Neuromechanical Strategies Adopted by Chronic Ankle Instability Patients: Perspectives on Re-injury
Symposium Chair: Ty Hopkins
Background & Relevance: Chronic ankle instability (CAI) has been characterized by various signs and symptoms, including “giving way” episodes and re-injury. Several instruments have been used to identify patients who suffer from CAI. These self-report instruments allow a relatively clean subject population from which sensorimotor deficits may be identified. The goal of these data is to identify deficits or alterations that may perpetuate the chronic nature of instability and the consequences that may stem from them. This is ultimately done in an effort to design interventions specific to the deficits. Our data describe potential neuromechanical deficits from 6 distinct movement patterns identified from 200 patients with CAI. We will review kinematic and kinetic differences from the various movement patterns relative to healthy subjects and highlight alterations that may be problematic to CAI patients. We will also review descriptive data and clinical test data, and their ability to predict specific movement patterns within the CAI sample.
In addition to describing the neuromechanics of an existing CAI population, evaluation of re-injury within this population may provide keys as to specific movement mechanics that increase the susceptibility within the population. Our sample of CAI patients was followed over 12 months to identify those who were re-injured. Relative to activity level and exposure, we will review the unique movement characteristics of those who were re-injured, which may provide clues as to what specific mechanics may be key to re-injury. In summary, relative to the non-reinjury group, the re-injury group demonstrated greater plantarflexion, knee extension, hip flexion, inversion, knee abduction, and hip abduction internal joint moment during the initial landing phase of a demanding jump/cut task. The reinjury group also demonstrated greater eccentric ankle, knee and hip joint power during the landing phase. Finally, the re-injury group revealed greater medial, posterior and vertical ground reaction force during initial landing phase. During the final portion of our presentation, we will discuss the predictability of the re-injured CAI patients from descriptive and clinical test data. Five descriptive or clinical test scores may predict the risk of ankle re-injury in patients with CAI: (1) Greater number of giving way episodes (Odds Ratio (OR): 5.19), (2) Higher arch height index; supinated foot (OR: 2.96), (3) Poor static Biodex balance stability (OR: 1.31), (4) Slower figure of 8 hop test (OR: 1.32), and (5) Lower passive dorsiflexion ROM (OR: 1.11).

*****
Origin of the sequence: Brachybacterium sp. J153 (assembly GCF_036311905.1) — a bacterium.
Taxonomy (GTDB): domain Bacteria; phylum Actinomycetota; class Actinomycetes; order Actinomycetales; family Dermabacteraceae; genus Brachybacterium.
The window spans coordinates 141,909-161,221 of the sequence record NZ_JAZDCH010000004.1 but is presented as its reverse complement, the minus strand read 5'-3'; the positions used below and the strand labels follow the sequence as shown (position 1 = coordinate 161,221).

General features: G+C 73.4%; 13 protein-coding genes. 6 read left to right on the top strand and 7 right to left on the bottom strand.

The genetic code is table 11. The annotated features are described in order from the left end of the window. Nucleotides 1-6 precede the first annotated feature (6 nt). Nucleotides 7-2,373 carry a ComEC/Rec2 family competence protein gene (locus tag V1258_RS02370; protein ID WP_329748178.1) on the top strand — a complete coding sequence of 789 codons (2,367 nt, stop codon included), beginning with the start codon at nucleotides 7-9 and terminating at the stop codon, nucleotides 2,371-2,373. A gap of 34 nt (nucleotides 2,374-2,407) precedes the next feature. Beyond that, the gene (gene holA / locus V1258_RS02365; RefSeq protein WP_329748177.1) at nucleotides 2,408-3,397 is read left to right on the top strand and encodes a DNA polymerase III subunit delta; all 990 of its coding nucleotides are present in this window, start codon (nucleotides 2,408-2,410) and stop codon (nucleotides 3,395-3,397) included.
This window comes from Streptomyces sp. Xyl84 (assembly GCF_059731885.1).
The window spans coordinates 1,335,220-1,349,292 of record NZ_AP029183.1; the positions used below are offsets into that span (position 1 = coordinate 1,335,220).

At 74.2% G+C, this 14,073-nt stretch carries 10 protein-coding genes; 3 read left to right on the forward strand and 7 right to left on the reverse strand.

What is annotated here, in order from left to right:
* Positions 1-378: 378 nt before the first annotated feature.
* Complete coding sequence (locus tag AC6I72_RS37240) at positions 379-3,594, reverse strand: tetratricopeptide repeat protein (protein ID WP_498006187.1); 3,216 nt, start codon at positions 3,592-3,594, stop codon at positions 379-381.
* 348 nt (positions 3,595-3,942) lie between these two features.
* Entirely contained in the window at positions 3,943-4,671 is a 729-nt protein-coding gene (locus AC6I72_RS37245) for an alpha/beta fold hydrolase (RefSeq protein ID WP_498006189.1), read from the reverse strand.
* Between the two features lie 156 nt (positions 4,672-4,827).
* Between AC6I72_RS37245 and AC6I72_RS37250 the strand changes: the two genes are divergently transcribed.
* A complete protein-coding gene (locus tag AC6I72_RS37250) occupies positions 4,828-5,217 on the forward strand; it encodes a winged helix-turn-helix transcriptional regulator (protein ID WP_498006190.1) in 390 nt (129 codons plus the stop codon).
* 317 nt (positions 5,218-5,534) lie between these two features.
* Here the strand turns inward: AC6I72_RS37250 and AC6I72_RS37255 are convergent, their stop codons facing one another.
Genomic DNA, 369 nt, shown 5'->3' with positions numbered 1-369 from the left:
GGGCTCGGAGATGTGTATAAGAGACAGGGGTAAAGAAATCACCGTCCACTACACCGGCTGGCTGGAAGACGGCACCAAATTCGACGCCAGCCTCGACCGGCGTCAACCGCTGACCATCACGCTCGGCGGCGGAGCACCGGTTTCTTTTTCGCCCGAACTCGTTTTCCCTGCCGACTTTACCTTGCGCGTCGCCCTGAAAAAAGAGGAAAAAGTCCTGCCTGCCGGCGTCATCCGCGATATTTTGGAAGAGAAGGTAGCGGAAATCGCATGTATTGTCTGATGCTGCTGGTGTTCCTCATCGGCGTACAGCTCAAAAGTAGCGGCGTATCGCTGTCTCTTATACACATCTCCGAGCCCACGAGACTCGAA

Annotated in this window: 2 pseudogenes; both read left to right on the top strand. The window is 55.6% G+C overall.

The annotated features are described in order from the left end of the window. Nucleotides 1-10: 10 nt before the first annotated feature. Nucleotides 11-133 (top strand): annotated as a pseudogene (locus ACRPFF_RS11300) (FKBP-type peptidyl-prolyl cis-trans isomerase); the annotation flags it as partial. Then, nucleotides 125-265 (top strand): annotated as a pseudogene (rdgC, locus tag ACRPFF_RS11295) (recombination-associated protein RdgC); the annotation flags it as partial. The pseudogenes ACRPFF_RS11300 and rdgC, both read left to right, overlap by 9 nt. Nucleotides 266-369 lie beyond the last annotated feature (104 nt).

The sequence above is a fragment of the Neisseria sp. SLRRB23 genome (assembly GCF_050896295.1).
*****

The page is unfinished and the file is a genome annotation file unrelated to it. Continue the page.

Speaker 1: Ty Hopkins
Presentation title: Characterization and Prediction of Specific Movement Patterns Associated with Chronic Ankle Instability
Speaker 2: Hyunsoo Kim
Presentation title: Biomechanical Risk Factors for Recurrent Ankle Sprains During Landing and Cutting
Speaker 3: S. Jun Son
Presentation title: Prediction of Recurrent Ankle Sprains Based on Descriptive and Clinical Test Data